A rare vintage treasure, with stunning black-and-white illustrations and a side of controversy.
As a lover of obscure children’s books by famous authors of grown-up literature, I was delighted to discover The Wishing Tree (UK; public library) by none other than William Faulkner — a sort of grimly whimsical morality tale, somewhere between Alice In Wonderland, Don Quixote, and To Kill a Mockingbird, about a girl who embarks upon a strange adventure on her birthday only to realize the importance of choosing one’s wishes with consideration and kindness.
But far more intriguing than the mere existence of the book is the bizarre story of how it came to be: In 1927, Faulkner gave the story to Victoria “Cho-Cho” Franklin, the daughter of his childhood sweetheart, Estelle Oldham, with whom he was still in love. He hoped Estelle would leave her unhappy marriage and marry him instead — which she did two years later.
The tiny book was typed and bound on colored paper by Faulkner himself. (It wasn’t uncommon in those days for authors to hand-craft and publish their own books.) The first page of the book read:
For his dear friend
on her eight birthday
Bill he made
Faulkner included this beautiful dedication verse:
‘. . . . . . . I have seen music, heard
Grave and windless bells; mine air
Hath verities of vernal leaf and bird.
Ah, let this fade: it doth and must; nor grieve,
Dream ever, though; she ever young and fair.’
On the left-hand page facing the dedication verse, the following text appeared:
single mss. impression
The catch? Faulkner turned out to be an unapologetic, serial regifter: He made another copy of the book for his friend’s daughter, a little girl dying of cancer, and then two more for two other children — his godson and to the daughter of his friend, the actress Ruth Ford — years later. Each child believed the book had been made exclusively for him or her. But apart from the ethical question, a more practical one presented itself when Victoria tried to publish the book nearly four decades later, only to find out she wasn’t the only rights-holder.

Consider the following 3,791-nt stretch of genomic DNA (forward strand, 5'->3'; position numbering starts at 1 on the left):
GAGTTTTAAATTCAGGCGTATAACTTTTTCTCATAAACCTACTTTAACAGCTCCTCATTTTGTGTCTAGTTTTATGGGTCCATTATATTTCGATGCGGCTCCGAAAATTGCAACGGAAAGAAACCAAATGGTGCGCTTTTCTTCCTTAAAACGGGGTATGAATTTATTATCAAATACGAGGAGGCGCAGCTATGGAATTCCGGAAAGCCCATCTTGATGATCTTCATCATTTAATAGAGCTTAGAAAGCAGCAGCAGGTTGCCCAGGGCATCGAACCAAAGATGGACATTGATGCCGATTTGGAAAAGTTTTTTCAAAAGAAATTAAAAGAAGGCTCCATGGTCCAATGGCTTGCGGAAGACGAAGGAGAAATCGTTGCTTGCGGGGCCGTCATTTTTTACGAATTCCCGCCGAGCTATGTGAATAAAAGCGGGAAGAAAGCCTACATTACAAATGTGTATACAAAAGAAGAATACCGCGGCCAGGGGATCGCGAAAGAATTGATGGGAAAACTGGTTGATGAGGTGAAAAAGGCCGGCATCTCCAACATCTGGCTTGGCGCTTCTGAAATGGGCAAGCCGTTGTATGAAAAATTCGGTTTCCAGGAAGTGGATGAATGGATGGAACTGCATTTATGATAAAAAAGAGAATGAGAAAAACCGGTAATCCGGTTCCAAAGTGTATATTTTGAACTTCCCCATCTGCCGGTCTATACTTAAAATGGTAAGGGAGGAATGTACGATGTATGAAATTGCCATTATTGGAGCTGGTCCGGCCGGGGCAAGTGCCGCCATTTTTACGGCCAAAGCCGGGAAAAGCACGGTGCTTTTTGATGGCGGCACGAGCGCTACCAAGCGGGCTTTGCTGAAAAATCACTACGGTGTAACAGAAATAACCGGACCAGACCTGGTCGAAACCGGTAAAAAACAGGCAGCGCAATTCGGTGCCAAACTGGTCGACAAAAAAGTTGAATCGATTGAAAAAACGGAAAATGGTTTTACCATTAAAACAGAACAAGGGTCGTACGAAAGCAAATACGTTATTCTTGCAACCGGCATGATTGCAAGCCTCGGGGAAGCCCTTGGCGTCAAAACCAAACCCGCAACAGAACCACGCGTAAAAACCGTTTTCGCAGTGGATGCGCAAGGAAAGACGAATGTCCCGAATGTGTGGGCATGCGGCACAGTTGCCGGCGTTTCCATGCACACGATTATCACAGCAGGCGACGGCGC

Copyright was eventually worked out and in 1964, Faulkner’s granddaughter Victoria, Cho-Cho’s daughter, got Random House New York — who just five years later commissioned Salvador Dalí’s exquisite Alice In Wonderland illustrations — to publish a limited edition of 500 numbered copies, featuring stunning black-and-white illustrations by artist Don Bolognese. I was lucky enough to hunt down one of the surviving copies, number 121.
…if you are kind to helpless things, you don’t need a Wishing Tree to make things come true.
The Wishing Tree, sadly long out of print, remains Faulkner’s only known children’s book. On April 8, 1967, a version of the story appeared in The Saturday Evening Post. Three days later, Random House released a regular edition, now also out of print but findable used with some persistence.